For older kids, try to get them to work in some fractions and negative numbers too.

Special thanks to Christopher Danielson, author of the How Many: A Counting Book who started all this fun!

Melissa Burt

Melissa Burt

Guest Contributor

Melissa is a Graphic Designer & Copywriter at Educational Service District 112 who provides design for Math Anywhere’s printed and online materials. She is also the mother of four young math-curious kiddos.

Which One Doesn’t Belong?

When I was first brought on to help with materials for the Math Anywhere project a couple of years ago, it took me a while to wrap my head around the math games. When I was growing up, math was something scary that you did in school under the supervision of a professional. The idea of math as something fun and playful seemed foreign to me, until I realized that the “math” in these open-ended games was something much broader than equations on a chalkboard (where there most definitely IS a right answer). In fact, I discovered that I had already been playing these math games with my own kids without knowing it!

One of my favorite of these games is Which One Doesn’t Belong? because it reminds me of that old Sesame Street game. Except on Sesame Street at the end of the game, they tell you the “answer.” In today’s version of Which One Doesn’t Belong?, the four objects are deliberately chosen so that any of them could be the right answer. The video from the How-to page demonstrates that (videos on the How-to page are also available in Spanish):

At first, when I played this game with my own kids, my oldest (the overachiever who really loves being “right”) felt “tricked” that there was no one right answer. Her younger brother instantly loved it though, and immediately set about creating his own sets of four. Now that they are familiar with it, all the kids love this game, and even the 3- and 5-year-old enjoy playing.

If you want to start playing this game at home with some guidance, check out our printables. They will help you get a feel for how to choose objects in the groupings. You can play with your kids and make it a conversation, or send the older kids off on their own to write down their answers for some math + opinion writing time. If they really get into it (or you do!), you can also make your own games using our blank printables.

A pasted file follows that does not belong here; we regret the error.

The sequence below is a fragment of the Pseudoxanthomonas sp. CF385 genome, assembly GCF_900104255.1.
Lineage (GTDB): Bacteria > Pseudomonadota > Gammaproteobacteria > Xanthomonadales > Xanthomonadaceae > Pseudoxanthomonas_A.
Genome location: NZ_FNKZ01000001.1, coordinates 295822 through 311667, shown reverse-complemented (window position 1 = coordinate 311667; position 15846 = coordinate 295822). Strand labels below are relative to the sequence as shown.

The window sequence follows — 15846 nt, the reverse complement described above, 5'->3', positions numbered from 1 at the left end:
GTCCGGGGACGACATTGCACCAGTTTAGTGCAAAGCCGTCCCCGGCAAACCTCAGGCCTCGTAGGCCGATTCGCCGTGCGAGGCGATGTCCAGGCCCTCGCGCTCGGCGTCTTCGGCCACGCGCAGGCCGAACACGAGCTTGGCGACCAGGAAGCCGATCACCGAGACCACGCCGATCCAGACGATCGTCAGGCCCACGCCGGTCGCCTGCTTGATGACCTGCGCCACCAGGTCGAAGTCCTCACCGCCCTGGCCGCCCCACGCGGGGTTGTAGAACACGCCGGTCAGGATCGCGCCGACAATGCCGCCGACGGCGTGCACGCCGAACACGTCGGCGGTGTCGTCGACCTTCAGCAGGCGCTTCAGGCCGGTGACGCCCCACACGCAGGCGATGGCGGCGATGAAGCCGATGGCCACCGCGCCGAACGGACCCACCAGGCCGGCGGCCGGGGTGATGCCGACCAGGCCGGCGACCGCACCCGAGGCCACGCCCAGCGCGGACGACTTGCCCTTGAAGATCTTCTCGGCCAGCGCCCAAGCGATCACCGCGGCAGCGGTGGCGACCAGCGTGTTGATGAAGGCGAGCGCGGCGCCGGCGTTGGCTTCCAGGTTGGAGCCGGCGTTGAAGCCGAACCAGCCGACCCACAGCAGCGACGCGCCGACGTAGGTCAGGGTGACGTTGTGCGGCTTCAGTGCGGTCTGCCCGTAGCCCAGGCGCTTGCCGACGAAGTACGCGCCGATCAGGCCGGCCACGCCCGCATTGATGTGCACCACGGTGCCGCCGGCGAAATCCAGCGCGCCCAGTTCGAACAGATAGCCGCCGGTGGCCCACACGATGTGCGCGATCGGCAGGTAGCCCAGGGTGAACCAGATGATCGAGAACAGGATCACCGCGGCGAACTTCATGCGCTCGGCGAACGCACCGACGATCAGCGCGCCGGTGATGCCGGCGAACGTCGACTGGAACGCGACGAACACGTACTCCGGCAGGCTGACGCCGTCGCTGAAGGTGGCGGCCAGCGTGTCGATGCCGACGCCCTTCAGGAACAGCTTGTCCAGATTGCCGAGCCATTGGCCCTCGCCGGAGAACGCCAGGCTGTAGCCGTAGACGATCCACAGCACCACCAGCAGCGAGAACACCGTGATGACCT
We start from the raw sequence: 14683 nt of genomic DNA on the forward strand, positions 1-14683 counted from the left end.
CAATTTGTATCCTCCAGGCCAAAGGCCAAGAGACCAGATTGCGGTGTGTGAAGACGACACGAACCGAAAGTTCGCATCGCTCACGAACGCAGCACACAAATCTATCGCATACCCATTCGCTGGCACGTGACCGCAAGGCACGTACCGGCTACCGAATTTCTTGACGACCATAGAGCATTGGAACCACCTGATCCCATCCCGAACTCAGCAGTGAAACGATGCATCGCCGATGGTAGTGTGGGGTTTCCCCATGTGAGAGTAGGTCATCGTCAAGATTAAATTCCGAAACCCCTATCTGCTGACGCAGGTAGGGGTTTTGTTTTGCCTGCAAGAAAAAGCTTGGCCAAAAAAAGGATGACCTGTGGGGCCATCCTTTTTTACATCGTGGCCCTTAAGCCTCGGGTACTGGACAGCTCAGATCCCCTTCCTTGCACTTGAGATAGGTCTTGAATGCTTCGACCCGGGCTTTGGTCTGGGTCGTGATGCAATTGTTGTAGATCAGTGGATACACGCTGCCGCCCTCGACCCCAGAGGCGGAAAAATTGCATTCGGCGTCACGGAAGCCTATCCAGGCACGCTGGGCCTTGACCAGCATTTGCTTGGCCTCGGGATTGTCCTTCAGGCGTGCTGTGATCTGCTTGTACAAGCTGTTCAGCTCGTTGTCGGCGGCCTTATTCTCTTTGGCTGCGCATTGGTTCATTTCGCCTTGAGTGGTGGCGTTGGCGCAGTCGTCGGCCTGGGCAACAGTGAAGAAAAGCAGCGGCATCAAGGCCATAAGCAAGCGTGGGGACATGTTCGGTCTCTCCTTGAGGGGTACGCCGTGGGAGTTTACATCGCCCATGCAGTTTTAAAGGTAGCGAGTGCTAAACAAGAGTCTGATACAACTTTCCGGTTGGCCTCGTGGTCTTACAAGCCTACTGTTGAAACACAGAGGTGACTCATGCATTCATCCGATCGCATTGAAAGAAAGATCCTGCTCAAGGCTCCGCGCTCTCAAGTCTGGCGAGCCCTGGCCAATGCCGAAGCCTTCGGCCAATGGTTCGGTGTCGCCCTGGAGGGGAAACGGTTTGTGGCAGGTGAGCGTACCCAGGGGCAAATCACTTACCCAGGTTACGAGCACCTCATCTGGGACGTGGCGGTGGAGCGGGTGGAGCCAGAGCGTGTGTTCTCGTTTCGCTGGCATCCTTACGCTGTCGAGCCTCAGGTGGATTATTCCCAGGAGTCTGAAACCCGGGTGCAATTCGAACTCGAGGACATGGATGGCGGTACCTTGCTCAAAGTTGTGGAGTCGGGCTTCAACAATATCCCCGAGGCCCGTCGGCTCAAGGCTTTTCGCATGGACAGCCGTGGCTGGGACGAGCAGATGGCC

Here’s a video I took of my 5-year-old sharing her ideas for Which One Doesn’t Belong?:

You’ll notice how I don’t jump in with ideas myself, but I do prompt her to keep going and help her elaborate on her ideas. She comes up with ideas related to color, material (soft vs. hard), number of colors, and shape. Other ideas for these games can incorporate position (high/low/near/far), size, quantity, function/use and just about anything.

At this point you might be wondering: How exactly is this math?

These games are designed to help stimulate curiosity and critical thinking that is so key to math learning. They also help introduce math as something playful and fun that families can do together, so that kids (and their grownups) have a positive approach toward math. Our videos and printables are designed in particular for early learners (though they are fun for all ages). If your kids are older and you want to bring more traditional math into the play, check out the games on this site.

Special thanks to Christopher Danielson, author of the Which One Doesn’t Belong: A Shapes Book who started all this fun!

Melissa Burt

Melissa Burt

Guest Contributor

Melissa is a Graphic Designer & Copywriter at Educational Service District 112 who provides design for Math Anywhere’s printed and online materials. She is also the mother of four young math-curious kiddos.